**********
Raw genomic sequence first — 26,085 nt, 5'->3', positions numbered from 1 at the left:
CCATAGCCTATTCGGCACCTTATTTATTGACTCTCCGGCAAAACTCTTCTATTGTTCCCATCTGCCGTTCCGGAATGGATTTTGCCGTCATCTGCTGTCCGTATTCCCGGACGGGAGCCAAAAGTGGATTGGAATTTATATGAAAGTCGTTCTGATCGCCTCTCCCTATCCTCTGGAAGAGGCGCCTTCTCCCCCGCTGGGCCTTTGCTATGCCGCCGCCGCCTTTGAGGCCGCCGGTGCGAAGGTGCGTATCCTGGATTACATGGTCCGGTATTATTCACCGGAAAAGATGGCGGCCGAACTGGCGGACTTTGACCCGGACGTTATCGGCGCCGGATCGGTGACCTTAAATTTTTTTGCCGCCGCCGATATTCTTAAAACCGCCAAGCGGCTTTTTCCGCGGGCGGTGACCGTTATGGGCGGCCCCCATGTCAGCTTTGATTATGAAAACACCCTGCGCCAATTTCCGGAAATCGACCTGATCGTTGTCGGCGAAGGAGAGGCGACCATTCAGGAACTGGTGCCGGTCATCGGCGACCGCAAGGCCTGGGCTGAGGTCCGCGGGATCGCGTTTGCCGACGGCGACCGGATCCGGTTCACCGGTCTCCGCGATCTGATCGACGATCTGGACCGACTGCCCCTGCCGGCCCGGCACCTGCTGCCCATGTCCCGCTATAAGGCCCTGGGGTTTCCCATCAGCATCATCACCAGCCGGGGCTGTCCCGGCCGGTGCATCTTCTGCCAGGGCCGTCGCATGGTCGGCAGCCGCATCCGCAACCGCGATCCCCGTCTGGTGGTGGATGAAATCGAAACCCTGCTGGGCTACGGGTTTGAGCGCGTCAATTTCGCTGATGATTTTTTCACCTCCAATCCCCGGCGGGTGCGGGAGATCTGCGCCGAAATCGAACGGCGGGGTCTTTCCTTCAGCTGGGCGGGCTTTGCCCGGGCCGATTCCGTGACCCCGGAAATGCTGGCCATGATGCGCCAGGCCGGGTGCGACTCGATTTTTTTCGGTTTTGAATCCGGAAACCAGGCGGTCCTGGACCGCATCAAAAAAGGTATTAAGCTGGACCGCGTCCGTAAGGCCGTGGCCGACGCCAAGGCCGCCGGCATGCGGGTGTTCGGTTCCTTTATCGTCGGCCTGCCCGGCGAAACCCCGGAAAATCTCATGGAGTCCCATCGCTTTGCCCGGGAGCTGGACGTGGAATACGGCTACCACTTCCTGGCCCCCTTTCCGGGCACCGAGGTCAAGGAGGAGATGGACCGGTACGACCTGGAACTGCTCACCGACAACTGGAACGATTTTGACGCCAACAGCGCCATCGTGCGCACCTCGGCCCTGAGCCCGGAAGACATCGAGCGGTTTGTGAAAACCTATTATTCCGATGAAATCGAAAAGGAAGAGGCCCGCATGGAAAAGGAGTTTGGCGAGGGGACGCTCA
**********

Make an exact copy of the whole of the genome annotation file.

Raw genomic sequence first — 26,085 nt, 5'->3', positions numbered from 1 at the left:
CCATAGCCTATTCGGCACCTTATTTATTGACTCTCCGGCAAAACTCTTCTATTGTTCCCATCTGCCGTTCCGGAATGGATTTTGCCGTCATCTGCTGTCCGTATTCCCGGACGGGAGCCAAAAGTGGATTGGAATTTATATGAAAGTCGTTCTGATCGCCTCTCCCTATCCTCTGGAAGAGGCGCCTTCTCCCCCGCTGGGCCTTTGCTATGCCGCCGCCGCCTTTGAGGCCGCCGGTGCGAAGGTGCGTATCCTGGATTACATGGTCCGGTATTATTCACCGGAAAAGATGGCGGCCGAACTGGCGGACTTTGACCCGGACGTTATCGGCGCCGGATCGGTGACCTTAAATTTTTTTGCCGCCGCCGATATTCTTAAAACCGCCAAGCGGCTTTTTCCGCGGGCGGTGACCGTTATGGGCGGCCCCCATGTCAGCTTTGATTATGAAAACACCCTGCGCCAATTTCCGGAAATCGACCTGATCGTTGTCGGCGAAGGAGAGGCGACCATTCAGGAACTGGTGCCGGTCATCGGCGACCGCAAGGCCTGGGCTGAGGTCCGCGGGATCGCGTTTGCCGACGGCGACCGGATCCGGTTCACCGGTCTCCGCGATCTGATCGACGATCTGGACCGACTGCCCCTGCCGGCCCGGCACCTGCTGCCCATGTCCCGCTATAAGGCCCTGGGGTTTCCCATCAGCATCATCACCAGCCGGGGCTGTCCCGGCCGGTGCATCTTCTGCCAGGGCCGTCGCATGGTCGGCAGCCGCATCCGCAACCGCGATCCCCGTCTGGTGGTGGATGAAATCGAAACCCTGCTGGGCTACGGGTTTGAGCGCGTCAATTTCGCTGATGATTTTTTCACCTCCAATCCCCGGCGGGTGCGGGAGATCTGCGCCGAAATCGAACGGCGGGGTCTTTCCTTCAGCTGGGCGGGCTTTGCCCGGGCCGATTCCGTGACCCCGGAAATGCTGGCCATGATGCGCCAGGCCGGGTGCGACTCGATTTTTTTCGGTTTTGAATCCGGAAACCAGGCGGTCCTGGACCGCATCAAAAAAGGTATTAAGCTGGACCGCGTCCGTAAGGCCGTGGCCGACGCCAAGGCCGCCGGCATGCGGGTGTTCGGTTCCTTTATCGTCGGCCTGCCCGGCGAAACCCCGGAAAATCTCATGGAGTCCCATCGCTTTGCCCGGGAGCTGGACGTGGAATACGGCTACCACTTCCTGGCCCCCTTTCCGGGCACCGAGGTCAAGGAGGAGATGGACCGGTACGACCTGGAACTGCTCACCGACAACTGGAACGATTTTGACGCCAACAGCGCCATCGTGCGCACCTCGGCCCTGAGCCCGGAAGACATCGAGCGGTTTGTGAAAACCTATTATTCCGATGAAATCGAAAAGGAAGAGGCCCGCATGGAAAAGGAGTTTGGCGAGGGGACGCTCA